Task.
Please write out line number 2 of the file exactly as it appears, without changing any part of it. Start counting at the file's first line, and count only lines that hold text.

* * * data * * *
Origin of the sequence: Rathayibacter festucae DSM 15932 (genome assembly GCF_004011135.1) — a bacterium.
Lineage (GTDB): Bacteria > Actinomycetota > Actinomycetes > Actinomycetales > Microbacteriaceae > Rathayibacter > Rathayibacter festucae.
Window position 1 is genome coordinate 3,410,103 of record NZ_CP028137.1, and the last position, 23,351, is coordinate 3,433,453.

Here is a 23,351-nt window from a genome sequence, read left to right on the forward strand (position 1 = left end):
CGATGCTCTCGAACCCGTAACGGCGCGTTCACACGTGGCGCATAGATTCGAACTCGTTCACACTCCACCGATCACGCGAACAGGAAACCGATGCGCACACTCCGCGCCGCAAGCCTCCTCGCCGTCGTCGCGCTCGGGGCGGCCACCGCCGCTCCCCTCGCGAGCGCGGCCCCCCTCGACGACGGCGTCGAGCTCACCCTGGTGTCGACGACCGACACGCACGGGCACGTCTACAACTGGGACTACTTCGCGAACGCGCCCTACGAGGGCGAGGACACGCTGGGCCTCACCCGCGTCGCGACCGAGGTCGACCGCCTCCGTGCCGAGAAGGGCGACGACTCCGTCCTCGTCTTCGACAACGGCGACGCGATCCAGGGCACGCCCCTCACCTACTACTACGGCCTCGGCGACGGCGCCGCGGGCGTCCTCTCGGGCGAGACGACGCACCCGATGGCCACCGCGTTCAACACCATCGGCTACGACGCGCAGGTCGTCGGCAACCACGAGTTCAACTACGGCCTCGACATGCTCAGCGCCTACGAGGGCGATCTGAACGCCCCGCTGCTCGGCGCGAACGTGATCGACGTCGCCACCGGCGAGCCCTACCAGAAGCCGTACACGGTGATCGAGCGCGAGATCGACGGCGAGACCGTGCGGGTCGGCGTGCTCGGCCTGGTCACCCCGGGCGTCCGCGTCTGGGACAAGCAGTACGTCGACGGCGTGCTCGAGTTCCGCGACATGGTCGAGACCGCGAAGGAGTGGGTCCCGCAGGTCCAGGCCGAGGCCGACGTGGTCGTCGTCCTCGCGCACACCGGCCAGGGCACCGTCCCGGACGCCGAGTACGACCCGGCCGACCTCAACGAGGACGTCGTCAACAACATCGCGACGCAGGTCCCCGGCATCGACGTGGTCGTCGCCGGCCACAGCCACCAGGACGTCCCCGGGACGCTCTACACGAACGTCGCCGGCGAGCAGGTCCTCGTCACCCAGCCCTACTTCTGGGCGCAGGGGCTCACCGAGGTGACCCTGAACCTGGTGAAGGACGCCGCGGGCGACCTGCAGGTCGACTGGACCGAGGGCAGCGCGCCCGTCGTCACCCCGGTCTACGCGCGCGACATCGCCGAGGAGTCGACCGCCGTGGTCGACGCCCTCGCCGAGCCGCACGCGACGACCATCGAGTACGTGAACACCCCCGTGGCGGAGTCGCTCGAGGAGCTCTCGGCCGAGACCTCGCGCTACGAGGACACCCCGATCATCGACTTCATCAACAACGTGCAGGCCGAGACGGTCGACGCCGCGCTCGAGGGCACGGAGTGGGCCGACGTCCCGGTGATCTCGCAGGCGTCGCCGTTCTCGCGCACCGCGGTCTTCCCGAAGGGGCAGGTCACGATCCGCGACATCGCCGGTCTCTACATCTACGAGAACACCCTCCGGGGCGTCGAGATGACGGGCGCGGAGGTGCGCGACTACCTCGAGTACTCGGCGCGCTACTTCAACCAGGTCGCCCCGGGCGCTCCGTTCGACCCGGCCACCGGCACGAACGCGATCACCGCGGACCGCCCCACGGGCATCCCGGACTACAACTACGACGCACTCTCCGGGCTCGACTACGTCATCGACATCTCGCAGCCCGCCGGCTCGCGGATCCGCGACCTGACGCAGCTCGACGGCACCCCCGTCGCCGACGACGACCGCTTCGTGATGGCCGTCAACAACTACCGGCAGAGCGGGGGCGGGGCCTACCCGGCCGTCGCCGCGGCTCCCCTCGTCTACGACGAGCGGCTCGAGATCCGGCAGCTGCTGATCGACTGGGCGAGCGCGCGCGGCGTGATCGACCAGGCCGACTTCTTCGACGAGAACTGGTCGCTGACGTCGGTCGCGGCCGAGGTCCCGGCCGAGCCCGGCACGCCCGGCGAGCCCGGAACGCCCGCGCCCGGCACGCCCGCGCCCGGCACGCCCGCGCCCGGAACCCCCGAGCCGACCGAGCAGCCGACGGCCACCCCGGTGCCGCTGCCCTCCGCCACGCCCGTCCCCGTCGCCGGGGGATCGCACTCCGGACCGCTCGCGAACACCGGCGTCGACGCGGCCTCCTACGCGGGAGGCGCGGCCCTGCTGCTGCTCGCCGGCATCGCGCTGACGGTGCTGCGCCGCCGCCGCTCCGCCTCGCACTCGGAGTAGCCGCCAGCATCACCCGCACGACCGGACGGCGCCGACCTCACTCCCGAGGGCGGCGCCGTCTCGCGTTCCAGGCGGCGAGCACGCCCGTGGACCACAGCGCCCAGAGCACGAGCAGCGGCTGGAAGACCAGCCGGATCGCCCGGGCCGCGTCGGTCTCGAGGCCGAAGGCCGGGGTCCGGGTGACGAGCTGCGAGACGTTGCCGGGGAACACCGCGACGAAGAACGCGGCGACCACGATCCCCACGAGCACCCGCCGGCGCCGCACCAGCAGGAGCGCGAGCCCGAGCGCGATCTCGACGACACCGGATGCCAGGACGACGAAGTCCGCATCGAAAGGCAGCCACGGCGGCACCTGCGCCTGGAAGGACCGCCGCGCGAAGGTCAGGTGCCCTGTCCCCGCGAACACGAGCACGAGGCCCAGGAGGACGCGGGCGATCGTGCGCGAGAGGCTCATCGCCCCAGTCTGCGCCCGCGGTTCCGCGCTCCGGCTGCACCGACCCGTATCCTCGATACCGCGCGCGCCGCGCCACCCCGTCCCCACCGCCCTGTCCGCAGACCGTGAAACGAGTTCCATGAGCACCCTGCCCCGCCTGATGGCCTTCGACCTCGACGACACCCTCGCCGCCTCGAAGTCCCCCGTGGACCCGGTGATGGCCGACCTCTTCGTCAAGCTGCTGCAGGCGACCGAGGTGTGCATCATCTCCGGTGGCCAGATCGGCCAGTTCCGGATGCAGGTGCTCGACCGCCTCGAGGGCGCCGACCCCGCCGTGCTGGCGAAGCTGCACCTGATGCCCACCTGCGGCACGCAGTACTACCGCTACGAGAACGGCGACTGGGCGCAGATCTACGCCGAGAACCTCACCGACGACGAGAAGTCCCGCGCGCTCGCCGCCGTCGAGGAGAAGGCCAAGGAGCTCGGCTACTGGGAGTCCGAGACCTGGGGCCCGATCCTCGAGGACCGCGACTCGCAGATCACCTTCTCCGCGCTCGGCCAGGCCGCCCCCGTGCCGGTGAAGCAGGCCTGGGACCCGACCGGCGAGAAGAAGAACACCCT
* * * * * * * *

Lineage (GTDB): Bacteria > Actinomycetota > Actinomycetes > Actinomycetales > Microbacteriaceae > Rathayibacter > Rathayibacter festucae.